soil, usually near a beach.


A variety of melons can be grown in sunny gardens. The fruit is eaten raw
or cooked depending on the variety.


A small plant that likes partially sunny areas. It is used as flavorings in
food and in teas.


The small white flowers close in on themselves, resembling a tiny pouch; thus
the name. The flowers grow on large spikes and greatly outnumber the leaves.
They can be found in the mountains.


Mullein's brilliant yellow flowers dye fabric well, and also work to bleach
hair to a golden yellow shade. Mullein grows in huge bushes, usually deep in
the forest.


A rambling brownish ivy that grows in the plains. The large seeds are highly
acidic and poisonous, used in tanning leather and hides. Animals that eat the
paicorn swiftly learn not to.


A rambling tree-climbing ivy, its wide leaves are popular in teas. It has an
astringent quality, and it is said that it can stop bleeding in small wounds.


A large bush with hundreds and hundreds of small yellow-orange fruits found
in forests. The fruit are not filled with water but with an unusual gelid
fluid, and can only be harvested in the spring.


A large bush with reddish-pink flowers, privals grows wild on the outskirts of
forests and is cultivated as a yard hedge. The flowers are used in dyes, and
the leaves make a strong purgative.


The heavy seedpods of purliss' balm contain a lot of water, and are good at
bringing down fever, whether taken internally or externally. Purliss' balm
likes a moist cool climate, and grows everywhere in swamps or cool forests.


A huge straggling vine, this plant can take over an entire field if not
checked in time. The tiny fluid-filled leaves are dwarfed by the long stems.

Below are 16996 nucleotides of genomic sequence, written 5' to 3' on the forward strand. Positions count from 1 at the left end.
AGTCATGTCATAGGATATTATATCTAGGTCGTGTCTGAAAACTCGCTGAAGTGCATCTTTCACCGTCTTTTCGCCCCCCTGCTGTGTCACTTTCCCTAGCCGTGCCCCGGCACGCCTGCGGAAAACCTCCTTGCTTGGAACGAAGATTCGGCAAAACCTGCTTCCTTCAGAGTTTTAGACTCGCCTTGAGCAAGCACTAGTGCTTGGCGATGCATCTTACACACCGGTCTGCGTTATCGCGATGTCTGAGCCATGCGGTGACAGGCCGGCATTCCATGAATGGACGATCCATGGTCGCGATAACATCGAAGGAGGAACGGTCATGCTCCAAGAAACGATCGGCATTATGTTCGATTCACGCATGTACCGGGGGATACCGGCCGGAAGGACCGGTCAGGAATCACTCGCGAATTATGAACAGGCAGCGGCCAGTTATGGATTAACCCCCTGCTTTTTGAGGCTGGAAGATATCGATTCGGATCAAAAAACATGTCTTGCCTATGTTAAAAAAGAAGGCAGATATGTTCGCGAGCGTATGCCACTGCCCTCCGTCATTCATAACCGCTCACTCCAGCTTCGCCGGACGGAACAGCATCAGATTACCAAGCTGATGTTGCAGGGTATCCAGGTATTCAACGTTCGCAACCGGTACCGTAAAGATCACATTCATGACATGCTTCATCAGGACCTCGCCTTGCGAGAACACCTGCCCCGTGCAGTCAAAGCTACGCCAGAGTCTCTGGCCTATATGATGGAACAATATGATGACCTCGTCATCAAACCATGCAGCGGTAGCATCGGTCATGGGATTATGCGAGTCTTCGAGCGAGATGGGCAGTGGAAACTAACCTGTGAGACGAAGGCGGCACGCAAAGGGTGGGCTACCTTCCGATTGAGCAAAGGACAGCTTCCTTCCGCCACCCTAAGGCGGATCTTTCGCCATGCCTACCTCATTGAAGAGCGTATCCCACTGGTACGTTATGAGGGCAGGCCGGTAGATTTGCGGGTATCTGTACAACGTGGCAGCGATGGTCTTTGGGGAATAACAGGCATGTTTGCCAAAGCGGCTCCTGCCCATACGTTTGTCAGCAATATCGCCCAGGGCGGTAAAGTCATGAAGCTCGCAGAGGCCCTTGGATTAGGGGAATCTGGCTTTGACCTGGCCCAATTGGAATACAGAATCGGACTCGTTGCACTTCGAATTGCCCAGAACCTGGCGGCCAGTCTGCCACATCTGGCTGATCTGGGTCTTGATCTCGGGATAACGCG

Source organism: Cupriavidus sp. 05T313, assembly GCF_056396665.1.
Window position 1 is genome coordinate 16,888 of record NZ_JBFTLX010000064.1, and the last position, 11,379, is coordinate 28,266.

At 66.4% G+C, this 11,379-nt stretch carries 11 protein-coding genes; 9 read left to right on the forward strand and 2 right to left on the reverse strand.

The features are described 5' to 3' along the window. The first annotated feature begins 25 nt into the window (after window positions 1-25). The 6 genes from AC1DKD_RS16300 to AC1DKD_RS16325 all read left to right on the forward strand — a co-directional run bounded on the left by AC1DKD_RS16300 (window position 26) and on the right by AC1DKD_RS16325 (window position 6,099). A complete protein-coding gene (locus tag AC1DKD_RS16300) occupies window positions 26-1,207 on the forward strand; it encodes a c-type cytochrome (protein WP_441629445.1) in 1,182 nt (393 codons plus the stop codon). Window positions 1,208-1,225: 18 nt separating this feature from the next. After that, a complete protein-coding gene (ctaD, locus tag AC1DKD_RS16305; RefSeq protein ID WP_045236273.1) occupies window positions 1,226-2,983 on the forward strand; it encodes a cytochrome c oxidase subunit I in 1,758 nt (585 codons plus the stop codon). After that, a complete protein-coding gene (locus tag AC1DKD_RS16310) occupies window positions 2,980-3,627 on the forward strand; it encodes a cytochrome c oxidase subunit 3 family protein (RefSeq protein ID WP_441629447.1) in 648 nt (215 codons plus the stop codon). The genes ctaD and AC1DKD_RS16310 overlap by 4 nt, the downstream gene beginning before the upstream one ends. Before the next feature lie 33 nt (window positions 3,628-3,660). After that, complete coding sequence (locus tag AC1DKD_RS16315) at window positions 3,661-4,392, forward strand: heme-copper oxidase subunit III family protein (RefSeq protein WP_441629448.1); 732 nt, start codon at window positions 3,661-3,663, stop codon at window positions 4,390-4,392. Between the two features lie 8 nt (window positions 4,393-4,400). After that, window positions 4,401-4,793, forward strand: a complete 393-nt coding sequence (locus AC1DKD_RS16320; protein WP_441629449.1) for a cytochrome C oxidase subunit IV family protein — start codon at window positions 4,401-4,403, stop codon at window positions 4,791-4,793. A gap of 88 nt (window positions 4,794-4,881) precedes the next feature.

This popular decorative plant comes in several colors. It is used as a
fragrance, and in some teas.


This popular herb can be added to almost any cosmetic for its scent. Its scent
is usually very calming, and it is added to teas for this purpose.


A large bush of spiky leaves, with small whitish berries is found in the
mountains. Rufus is characterized by its extreme staying power; it is often
the first thing to grow back after a fire.


This spicy weed is used to flavor foods. It grows wild wherever it can,
usually in a plains area.


This variation of green sage has a deep brown bark-like stem, which gives its
rich color to anything it is applied to. The leaves are a popular ingredient in
teas. It also can be found in the plains area.


Found in moist swampy areas, the sere plant contains a mild analgesic which
soothes the skin. It is unpleasant to eat, but cures itching and reddened skin.


A tall and spindly plant with wrinkled leaves and bright red berries found
in forested areas. The berries are mildly poisonous, but the roots are a
popular spice.


A small vine, it is said to grow atop good veins of ore in the mountains.
Despite its name, its flowers are a pale gold color.


This unobtrusive ground-running ivy found in the forest gets its name
because it can be used to cure pain by numbing the body. It can be taken
internally or rubbed on the skin.


The whitish bark of this small shrub is covered with whitish thorns, hence the
name. The leaves are reddish in color. Usually found in lightly forested areas.


An unobtrusive plant that grows near swamps or other bodies of water,
soapwort is a natural foaming cleanser. It can be used by itself to clean
the body and hair, but is better in a preparation.


A ground plant with small sweet red berries found in shady areas. The
berries are used in dyes and as a fragrance.


A large bush with spiky green leaves and hundreds and hundreds of tiny red
berries. The berries are not harmful but taste very unpleasant.


A small vine with a profusion of tiny leaves and small lavender flowers that
grows in water, usually slow flowing rivers. The plant is known for its
purgative and absorbative powers.


A thorny plant that hides in forest or undergrowth. Thorndark looks dead, as it is a uniform brown color and has no leaves or flowers. The 'thorns' are really tightly rolled and rigid leaves which exude the highly poisonous sap.